The authors declare that all data supporting the findings of this study are available within the paper and its supplementary information files, or are available from the corresponding author upon request.
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Our research was supported by the Japan Society for the Promotion of Science Grants (Grants-in-Aid for Young Scientists (B), JP15K18359, to Y.O. and JP16K18698, to Y.C. and Grant-in-Aid for Scientific Research (B), JP17H02215, to M.L.); Japan Science and Technology Agency CREST Grant JPMJCR1655 (to M.L.); grants from the Ministry of Education, Culture, Sports, Science and Technology (MEXT) of Japan (Grants-in-Aid for Scientific Research on Innovative Areas “Living in Space”, JP15H05935, JP15K21745, JP16H01629 and “Willdynamics”, JP17H06047, to M.L.); the World Premier International Research Center Initiative (WPI) from MEXT (to Y.O., Y.C., Y.U. and M.L.); a grant from the Japan Foundation for Applied Enzymology (to Y.O.); a grant from the Naito Foundation (to M.L.); Grants-in-Aid for Scientific Research from the National Natural Science Foundation of China (31271164, 81420108015, 31530035 and 31421091 to Z.-.L.H., 31471064 to W-.M.Q, 81401100 to Q.X., 31571103 to L.W.); grants from the China Postdoctoral Science Foundation (2015M571485 to Q.X.); Grants-in-Aid for Scientific Research from the Anhui Provincial Natural Science Foundation (1508085QH155 to Q.X.); grants from the National Basic Research Program of China Grants (2015CB856401 to Z.-.L.H., 2011CB711004 to W.-.M.Q.); a key laboratory program of the Education Commission of Shanghai Municipality (ZDSYS14005 to Z.-.L.H.); the Shanghai Committee of Science and Technology (14JC1400900, 13dz2260700 to Z.-.L.H.) and grants from FMRE-Belgium (to S.N.S.), FRS-Belgium (to S.N.S. and A.d.K.d.E.), the Interuniversity Attraction Poles (IAP) Program (Project B119 to S.N.S.), and the FWB Action de Recherche Concertte (to A.d.K.d.E.). A.d.K.d.E. is a Senior Research Associate of FRS-FNRS (Belgium) and a WELBIO investigator.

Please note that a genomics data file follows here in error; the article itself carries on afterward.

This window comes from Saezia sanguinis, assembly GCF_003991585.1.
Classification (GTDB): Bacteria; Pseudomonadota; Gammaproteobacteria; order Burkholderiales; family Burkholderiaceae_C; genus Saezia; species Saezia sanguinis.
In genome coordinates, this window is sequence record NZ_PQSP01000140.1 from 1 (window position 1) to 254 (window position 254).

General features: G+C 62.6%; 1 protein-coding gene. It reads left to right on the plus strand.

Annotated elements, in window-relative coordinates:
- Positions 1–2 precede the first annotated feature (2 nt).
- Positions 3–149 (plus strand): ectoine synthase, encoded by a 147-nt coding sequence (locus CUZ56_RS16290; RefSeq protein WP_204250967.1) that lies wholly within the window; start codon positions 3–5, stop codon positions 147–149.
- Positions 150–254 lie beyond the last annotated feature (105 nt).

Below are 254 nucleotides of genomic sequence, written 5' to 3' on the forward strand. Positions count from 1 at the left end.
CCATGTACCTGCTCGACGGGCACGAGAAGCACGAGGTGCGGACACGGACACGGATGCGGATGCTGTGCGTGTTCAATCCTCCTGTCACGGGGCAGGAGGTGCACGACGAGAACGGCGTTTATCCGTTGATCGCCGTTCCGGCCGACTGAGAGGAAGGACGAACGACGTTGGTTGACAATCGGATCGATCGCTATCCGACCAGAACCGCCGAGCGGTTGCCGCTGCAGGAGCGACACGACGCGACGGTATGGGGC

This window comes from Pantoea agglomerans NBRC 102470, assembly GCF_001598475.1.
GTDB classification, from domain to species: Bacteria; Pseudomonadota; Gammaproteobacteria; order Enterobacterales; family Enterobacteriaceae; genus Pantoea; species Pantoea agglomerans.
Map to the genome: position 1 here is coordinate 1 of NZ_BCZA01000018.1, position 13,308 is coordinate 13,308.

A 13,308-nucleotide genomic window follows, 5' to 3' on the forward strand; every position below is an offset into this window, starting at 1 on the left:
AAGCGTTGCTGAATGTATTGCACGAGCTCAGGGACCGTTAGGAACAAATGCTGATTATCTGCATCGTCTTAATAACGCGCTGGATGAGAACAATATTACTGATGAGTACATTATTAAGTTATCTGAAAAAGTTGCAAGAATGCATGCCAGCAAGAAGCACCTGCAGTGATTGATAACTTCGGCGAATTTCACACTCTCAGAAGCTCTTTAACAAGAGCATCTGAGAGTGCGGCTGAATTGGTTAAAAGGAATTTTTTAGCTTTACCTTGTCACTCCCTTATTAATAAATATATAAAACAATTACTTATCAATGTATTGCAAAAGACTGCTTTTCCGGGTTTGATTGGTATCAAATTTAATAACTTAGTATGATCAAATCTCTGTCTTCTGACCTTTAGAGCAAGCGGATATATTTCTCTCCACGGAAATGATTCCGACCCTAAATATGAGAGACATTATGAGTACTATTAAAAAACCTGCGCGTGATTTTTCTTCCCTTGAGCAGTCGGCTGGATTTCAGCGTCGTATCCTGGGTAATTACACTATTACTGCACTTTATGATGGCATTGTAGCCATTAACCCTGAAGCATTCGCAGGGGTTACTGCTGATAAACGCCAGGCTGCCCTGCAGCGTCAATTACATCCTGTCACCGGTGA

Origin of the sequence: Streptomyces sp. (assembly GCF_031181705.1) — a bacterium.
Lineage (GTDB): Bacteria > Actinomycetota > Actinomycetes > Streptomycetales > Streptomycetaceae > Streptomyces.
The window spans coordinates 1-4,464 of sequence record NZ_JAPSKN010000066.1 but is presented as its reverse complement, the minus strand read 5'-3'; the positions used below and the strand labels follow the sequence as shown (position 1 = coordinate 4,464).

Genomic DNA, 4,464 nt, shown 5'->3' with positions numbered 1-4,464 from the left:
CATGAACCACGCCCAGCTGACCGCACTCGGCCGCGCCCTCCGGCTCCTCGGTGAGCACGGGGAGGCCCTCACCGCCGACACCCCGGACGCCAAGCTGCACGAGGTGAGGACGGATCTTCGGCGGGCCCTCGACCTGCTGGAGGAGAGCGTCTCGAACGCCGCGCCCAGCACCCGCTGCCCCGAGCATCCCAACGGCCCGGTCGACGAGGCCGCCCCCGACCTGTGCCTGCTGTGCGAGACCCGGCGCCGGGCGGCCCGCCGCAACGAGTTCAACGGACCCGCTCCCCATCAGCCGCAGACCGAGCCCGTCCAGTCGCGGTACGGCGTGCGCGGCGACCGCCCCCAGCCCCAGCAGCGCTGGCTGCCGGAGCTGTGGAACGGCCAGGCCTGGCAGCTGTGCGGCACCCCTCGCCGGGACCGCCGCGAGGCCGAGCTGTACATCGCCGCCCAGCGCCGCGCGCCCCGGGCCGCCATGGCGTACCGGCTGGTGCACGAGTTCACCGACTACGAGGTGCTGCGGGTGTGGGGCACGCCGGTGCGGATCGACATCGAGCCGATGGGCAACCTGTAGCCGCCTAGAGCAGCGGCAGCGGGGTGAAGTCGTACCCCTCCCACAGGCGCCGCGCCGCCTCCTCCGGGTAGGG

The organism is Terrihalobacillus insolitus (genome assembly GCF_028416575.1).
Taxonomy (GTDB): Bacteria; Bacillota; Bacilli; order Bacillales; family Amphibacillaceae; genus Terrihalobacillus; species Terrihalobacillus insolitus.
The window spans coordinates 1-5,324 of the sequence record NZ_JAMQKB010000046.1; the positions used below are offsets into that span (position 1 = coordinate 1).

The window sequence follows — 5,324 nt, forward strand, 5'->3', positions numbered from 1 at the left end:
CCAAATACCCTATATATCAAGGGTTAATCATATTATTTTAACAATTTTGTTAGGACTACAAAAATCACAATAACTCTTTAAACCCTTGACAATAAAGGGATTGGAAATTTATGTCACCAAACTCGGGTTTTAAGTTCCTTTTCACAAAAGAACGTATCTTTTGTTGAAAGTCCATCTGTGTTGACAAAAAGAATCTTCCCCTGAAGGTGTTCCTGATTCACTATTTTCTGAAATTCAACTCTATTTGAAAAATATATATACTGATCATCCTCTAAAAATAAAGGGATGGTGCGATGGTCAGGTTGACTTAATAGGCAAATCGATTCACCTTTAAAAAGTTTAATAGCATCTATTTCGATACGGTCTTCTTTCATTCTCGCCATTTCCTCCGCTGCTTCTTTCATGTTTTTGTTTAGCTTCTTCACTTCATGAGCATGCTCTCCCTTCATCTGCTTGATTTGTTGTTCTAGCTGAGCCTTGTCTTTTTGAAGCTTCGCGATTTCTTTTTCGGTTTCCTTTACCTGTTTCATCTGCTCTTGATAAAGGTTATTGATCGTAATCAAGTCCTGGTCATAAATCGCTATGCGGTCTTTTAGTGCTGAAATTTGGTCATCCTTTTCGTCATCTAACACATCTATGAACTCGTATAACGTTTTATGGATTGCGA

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Scientific Reports (2017)